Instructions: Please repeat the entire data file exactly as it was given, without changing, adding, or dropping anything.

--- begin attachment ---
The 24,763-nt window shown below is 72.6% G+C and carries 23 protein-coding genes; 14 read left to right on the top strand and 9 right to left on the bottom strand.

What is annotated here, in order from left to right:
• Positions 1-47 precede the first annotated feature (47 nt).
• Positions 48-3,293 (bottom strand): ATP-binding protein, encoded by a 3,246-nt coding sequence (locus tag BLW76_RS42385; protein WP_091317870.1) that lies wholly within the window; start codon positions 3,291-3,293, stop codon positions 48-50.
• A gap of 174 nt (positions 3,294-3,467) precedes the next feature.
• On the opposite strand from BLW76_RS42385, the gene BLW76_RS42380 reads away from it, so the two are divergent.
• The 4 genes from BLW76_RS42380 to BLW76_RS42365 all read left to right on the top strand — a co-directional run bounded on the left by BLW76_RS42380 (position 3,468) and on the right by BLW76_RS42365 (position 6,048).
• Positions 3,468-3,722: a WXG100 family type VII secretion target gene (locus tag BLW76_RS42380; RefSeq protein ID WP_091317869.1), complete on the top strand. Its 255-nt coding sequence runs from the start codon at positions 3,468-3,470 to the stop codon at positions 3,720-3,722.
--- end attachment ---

The 24,763-nt window shown below is 72.6% G+C and carries 23 protein-coding genes; 14 read left to right on the top strand and 9 right to left on the bottom strand.

What is annotated here, in order from left to right:
• Positions 1-47 precede the first annotated feature (47 nt).
• Positions 48-3,293 (bottom strand): ATP-binding protein, encoded by a 3,246-nt coding sequence (locus tag BLW76_RS42385; protein WP_091317870.1) that lies wholly within the window; start codon positions 3,291-3,293, stop codon positions 48-50.
• A gap of 174 nt (positions 3,294-3,467) precedes the next feature.
• On the opposite strand from BLW76_RS42385, the gene BLW76_RS42380 reads away from it, so the two are divergent.
• The 4 genes from BLW76_RS42380 to BLW76_RS42365 all read left to right on the top strand — a co-directional run bounded on the left by BLW76_RS42380 (position 3,468) and on the right by BLW76_RS42365 (position 6,048).
• Positions 3,468-3,722: a WXG100 family type VII secretion target gene (locus tag BLW76_RS42380; RefSeq protein ID WP_091317869.1), complete on the top strand. Its 255-nt coding sequence runs from the start codon at positions 3,468-3,470 to the stop codon at positions 3,720-3,722.